Autumn Color Report 2015
Official autumn color reports by japan-guide.com

Where to see autumn leaves? - When do trees turn colors? - What trees turn colors?
Schedule of upcoming reports - Post your own report

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2015/12/09 - Tokyo Report
by scott

After 45 reports spanning three months, it has come time for our final autumn color (koyo) report trip of the season. This year has been an unusual one that started off strong in the northern regions of Japan, but hit a snag when moving down to the Kanto and Kansai regions as abnormally warm temperatures and low amounts of sunshine conspired to stretch out the season and rob the foliage of its full intensity. However despite this, it was an enjoyable season with many bright spots along the way.

So as usual, our last report trip of the season takes us to a few of our favorite sites around Tokyo. In past years this last trip has had the potential to be brown and barren, but this year's delayed season means that a lot of the sites continue to show nice foliage. There also spots today that were still fully at their peak.

My first stop this morning was to Rikugien, which is one of the best koyo spots in the city. When Joe visited last week the colors were just starting to reach the peak around the garden, and they have done nothing but improve since then. Now there are bright reds, brilliant oranges, and glowing yellow leaves to be found all around the grounds, and the maple canal is especially starting to shine. Definitely a koyo spot to visit if you are still searching for colorful leaves in Tokyo over the next week or so. Keep in mind that the garden's evening illumination event ended last Sunday.

Next I headed over to Hama Rikyu, a large seaside garden that was once the feudal gardens of the Tokugawa Shogun. Hama Rikyu is much larger and more expansive than most gardens around Tokyo, and its colorful foliage tends to be more spread out and less dense. Nevertheless, you can find some nice colors around the grounds and see some interesting views that contrast the manicured nature with the towering skyscrapers of the Shiodome District in the background. Most of the colorful trees were right at the peak today and should remain so for a while longer.

After stopping by the new Shiodome Taco Bell for lunch (and waiting longer than I ever thought I would for Taco Bell. But what can I say, it reminded me of home), I hopped on the Oedo Subway line over to Aoyama-Itchome Station to check out the Icho Namiki, the ginkgo lined approach to the National Stadium at Meiji Jingu Gaien Park. When Joe visited last week the ginkgo trees had just hit their peak and most of the leaves had taken on a nice gold hue. By now the peak is probably about half over, and the leaves have turned a deep yellow color. I was actually surprised how many of the tree leaves remained on the branches, but you could see them starting to fall even as I was staring at them. So it may not be too much longer before they start to see some bare spots form.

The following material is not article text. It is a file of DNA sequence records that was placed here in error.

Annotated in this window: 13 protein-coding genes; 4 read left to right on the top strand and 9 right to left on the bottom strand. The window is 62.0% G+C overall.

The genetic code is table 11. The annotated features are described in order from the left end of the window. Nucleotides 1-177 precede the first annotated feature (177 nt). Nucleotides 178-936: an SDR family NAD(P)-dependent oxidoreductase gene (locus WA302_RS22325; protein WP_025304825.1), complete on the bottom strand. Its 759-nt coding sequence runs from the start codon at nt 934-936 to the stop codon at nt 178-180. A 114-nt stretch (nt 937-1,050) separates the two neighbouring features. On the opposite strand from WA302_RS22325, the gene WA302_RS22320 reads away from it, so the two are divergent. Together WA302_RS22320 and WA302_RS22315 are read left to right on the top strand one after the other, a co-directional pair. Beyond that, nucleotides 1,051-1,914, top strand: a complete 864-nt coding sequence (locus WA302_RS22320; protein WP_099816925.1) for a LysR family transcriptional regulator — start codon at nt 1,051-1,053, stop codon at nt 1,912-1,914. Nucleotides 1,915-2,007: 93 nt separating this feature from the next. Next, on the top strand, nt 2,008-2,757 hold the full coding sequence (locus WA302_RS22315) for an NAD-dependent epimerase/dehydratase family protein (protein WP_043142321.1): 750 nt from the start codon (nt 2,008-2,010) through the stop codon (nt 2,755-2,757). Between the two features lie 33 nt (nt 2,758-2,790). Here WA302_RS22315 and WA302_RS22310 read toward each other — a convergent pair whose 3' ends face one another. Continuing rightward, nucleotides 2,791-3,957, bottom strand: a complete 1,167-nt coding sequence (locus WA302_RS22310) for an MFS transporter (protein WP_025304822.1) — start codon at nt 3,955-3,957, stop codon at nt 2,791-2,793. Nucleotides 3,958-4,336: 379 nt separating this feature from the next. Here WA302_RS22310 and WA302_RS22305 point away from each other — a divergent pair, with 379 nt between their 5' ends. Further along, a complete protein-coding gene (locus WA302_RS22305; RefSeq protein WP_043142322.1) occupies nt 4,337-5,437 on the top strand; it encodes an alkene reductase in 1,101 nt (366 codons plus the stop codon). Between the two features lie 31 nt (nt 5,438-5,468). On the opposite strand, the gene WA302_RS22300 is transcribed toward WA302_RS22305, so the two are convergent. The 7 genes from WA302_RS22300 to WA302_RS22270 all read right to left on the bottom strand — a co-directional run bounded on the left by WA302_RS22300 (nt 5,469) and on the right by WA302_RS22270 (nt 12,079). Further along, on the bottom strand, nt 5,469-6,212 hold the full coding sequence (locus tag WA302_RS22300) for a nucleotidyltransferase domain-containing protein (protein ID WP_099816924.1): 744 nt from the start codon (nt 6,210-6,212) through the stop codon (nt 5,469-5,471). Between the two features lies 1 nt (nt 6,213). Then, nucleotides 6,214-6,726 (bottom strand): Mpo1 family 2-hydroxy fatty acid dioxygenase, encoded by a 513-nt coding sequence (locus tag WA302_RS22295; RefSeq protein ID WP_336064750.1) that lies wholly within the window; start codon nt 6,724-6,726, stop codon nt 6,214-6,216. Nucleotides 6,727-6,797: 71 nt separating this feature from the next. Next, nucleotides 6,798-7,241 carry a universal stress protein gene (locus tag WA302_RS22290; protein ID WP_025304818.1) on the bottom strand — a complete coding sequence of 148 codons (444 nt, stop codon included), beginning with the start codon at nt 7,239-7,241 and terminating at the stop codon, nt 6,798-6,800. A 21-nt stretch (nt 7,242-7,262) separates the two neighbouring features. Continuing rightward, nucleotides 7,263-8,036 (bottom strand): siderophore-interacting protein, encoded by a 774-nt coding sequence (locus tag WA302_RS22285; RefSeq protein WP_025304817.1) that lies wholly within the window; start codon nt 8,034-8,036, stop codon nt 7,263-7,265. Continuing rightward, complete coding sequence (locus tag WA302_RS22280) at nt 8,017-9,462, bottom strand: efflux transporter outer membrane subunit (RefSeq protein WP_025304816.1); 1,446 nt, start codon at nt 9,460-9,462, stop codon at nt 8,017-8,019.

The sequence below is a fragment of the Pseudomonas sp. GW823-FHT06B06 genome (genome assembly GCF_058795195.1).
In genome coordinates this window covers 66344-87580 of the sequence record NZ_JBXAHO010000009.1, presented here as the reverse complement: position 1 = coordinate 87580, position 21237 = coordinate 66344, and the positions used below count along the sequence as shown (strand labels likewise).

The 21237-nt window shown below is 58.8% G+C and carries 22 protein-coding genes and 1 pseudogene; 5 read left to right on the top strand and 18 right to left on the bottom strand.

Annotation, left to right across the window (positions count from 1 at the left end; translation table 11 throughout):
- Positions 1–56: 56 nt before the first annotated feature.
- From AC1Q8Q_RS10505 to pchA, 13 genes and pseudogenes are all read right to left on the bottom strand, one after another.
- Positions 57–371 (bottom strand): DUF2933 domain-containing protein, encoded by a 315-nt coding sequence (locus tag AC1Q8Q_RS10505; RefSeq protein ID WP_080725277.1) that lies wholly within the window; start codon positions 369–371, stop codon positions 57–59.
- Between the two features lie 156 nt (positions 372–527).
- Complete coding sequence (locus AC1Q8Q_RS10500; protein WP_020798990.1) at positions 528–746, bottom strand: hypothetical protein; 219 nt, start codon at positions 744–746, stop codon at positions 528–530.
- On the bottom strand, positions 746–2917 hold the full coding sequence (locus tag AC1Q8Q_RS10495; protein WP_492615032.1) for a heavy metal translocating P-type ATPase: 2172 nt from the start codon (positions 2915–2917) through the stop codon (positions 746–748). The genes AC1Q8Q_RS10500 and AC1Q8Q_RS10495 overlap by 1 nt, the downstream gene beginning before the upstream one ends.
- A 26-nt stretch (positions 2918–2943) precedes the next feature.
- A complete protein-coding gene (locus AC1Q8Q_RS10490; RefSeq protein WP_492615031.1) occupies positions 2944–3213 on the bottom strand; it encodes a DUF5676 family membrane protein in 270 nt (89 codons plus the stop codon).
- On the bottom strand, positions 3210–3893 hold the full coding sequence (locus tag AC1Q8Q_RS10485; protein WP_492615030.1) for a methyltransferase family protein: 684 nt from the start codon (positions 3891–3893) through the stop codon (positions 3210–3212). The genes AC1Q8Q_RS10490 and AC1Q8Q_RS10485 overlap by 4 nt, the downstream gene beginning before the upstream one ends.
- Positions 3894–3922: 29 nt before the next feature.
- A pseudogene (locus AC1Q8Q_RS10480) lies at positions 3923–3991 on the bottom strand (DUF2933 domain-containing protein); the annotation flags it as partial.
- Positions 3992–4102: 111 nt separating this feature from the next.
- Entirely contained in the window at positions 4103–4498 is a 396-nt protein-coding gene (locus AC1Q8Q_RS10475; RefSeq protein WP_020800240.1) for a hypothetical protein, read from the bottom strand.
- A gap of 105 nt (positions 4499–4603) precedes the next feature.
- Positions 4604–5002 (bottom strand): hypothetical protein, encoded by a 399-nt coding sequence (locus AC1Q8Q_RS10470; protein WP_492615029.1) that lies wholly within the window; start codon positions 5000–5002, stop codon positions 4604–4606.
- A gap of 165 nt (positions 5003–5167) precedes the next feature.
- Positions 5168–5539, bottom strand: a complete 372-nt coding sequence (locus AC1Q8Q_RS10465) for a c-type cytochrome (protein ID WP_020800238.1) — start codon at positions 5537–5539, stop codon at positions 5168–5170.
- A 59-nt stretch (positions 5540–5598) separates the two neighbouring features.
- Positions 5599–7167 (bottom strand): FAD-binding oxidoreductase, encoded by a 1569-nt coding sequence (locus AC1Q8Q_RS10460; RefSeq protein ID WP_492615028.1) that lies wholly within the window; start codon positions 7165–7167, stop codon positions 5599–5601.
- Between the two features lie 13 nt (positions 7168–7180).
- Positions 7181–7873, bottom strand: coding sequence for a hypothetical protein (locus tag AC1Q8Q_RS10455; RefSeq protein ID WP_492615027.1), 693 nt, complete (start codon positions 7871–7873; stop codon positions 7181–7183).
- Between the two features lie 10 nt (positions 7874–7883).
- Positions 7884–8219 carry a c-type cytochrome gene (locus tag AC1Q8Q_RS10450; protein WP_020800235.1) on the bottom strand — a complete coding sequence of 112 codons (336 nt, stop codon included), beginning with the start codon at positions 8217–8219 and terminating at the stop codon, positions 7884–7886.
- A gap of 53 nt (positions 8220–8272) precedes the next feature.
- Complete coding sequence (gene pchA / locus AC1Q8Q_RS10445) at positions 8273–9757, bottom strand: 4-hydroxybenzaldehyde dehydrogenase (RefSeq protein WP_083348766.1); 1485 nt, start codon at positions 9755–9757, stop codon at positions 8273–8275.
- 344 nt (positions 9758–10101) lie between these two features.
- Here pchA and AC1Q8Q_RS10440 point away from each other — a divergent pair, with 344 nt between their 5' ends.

My final stop of the day was Shinjuku Gyoen, which is located about a 15 minute walk away from the ginkgoes. At this point in the season the colors around garden are mostly provided by the maple trees and a few scattered ginkgoes. The maples can be found mostly around the Shinjuku Gyoen's Japanese style garden to the southwest and around the Maple Mountain area in the southeast corner of the park. The maple mountain area tends to hit the peak a little bit later in the season and was just hitting its stride today. On the other hand, the colors around the Japanese garden were still nice but visibly faded and looking pretty dried out. Overall though, the park is still a nice autumn color spot to visit and should remain so for about another week.

Well that is it for the 2015 autumn color season. Thank you for following along with us as we crossed the country in search of the fall foliage. And be sure to come back in the spring as we cover the cherry blossom season. It's only three short months away!

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List of Posts:
2015/12/09 - Tokyo Report
2015/12/04 - Kyoto Report
2015/12/03 - Tokyo Report
2015/12/01 - Kamakura Report
2015/11/27 - Tokyo Report
2015/11/27 - Kyoto Report
2015/11/27 - Nara Report
2015/11/26 - Osaka Report
2015/11/25 - Miyajima Report
2015/11/24 - Kyoto Report
2015/11/20 - Kyoto Report
2015/11/19 - Tokyo Report
2015/11/19 - Kankakei Report
2015/11/18 - Mount Mitake Report
2015/11/18 - Korankei Report
2015/11/17 - Fujigoko Report
2015/11/17 - Kyoto Report
2015/11/16 - Mount Takao Report
2015/11/13 - Kyoto Report
2015/11/12 - Tokyo Report
2015/11/11 - Hakone Report
2015/11/11 - Fukuroda Falls Report
2015/11/10 - Kyoto Report
2015/11/09 - Koyasan Report
2015/11/08 - Miyajima Report
2015/11/07 - Dazaifu Report
2015/11/06 - Fujigoko Report
2015/11/04 - Tokyo Report
2015/10/30 - Kyoto Report
2015/10/28 - Nikko Report
2015/10/26 - Bandai Report
2015/10/22 - Northern Alps Report
2015/10/21 - Northern Alps Report
2015/10/20 - Mount Fuji Report
2015/10/15 - Hachimantai Report
2015/10/15 - Nikko Report
2015/10/14 - Alpine Route Report
2015/10/14 - Towada Report
2015/10/13 - Hakkoda Report
2015/10/08 - Nasu Report
2015/10/06 - Nikko Report
2015/10/05 - Route 292 Report
2015/09/28 - Oze Report
2015/09/24 - Alpine Route Report
2015/09/17 - Daisetsuzan Report
2015/09/16 - Daisetsuzan Report